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FROM THE August 2008 ISSUE

Detailing with sponges

Tip: I have a tip that makes use of old sponges or foam. You can use them on the interior roof of the car to make a textured pattern. Use any paint you want, and dab at it for a unique appearance! Just make sure you don't get any paint on the outside of the car!

- Kevin Mosley
via E-mail


Ken: You've found an interesting material that has a lot of uses, Kevin.

Sponges can be used for achieving the texture that you describe, but they can also be used to dab a rust color onto the body of a heavily-weathered vehicle, or to apply blotchy graphics to a 1960s-era street rod.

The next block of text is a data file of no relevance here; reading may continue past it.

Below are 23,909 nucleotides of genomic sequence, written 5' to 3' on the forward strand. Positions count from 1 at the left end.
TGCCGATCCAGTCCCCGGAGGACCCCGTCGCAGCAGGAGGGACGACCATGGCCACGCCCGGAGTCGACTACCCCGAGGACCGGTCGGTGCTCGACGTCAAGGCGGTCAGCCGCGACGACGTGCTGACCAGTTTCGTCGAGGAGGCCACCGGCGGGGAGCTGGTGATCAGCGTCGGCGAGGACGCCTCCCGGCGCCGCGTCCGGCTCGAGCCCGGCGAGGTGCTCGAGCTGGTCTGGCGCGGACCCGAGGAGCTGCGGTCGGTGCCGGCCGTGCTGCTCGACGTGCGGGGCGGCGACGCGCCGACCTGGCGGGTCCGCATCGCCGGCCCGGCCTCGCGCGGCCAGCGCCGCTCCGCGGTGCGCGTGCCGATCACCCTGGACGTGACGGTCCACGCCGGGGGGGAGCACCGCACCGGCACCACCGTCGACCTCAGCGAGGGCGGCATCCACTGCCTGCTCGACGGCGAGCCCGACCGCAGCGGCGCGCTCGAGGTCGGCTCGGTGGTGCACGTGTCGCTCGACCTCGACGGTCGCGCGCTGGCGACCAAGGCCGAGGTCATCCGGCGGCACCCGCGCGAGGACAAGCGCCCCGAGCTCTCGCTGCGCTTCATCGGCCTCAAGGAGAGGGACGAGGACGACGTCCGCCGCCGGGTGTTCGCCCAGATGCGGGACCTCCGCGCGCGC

Applying color with your Dabbing Sponge method can also assist when you're painting a brick or concrete wall in a diorama (the dabs of color will represent flaking paint).

I like to use sponges to apply rubber cement when I'm replicating the popular "peeling paint" look. In a nutshell, that technique involves painting a base coat of your favorite "rust" color, dabbing on rubber cement in the areas where you want rust to show through, then applying the top coat of paint.

The rubber cement acts as a "resist" and is then lifted off with tape, exposing the bare rust underneath.

Thanks for opening our eyes to another great material that should be on every workbench.


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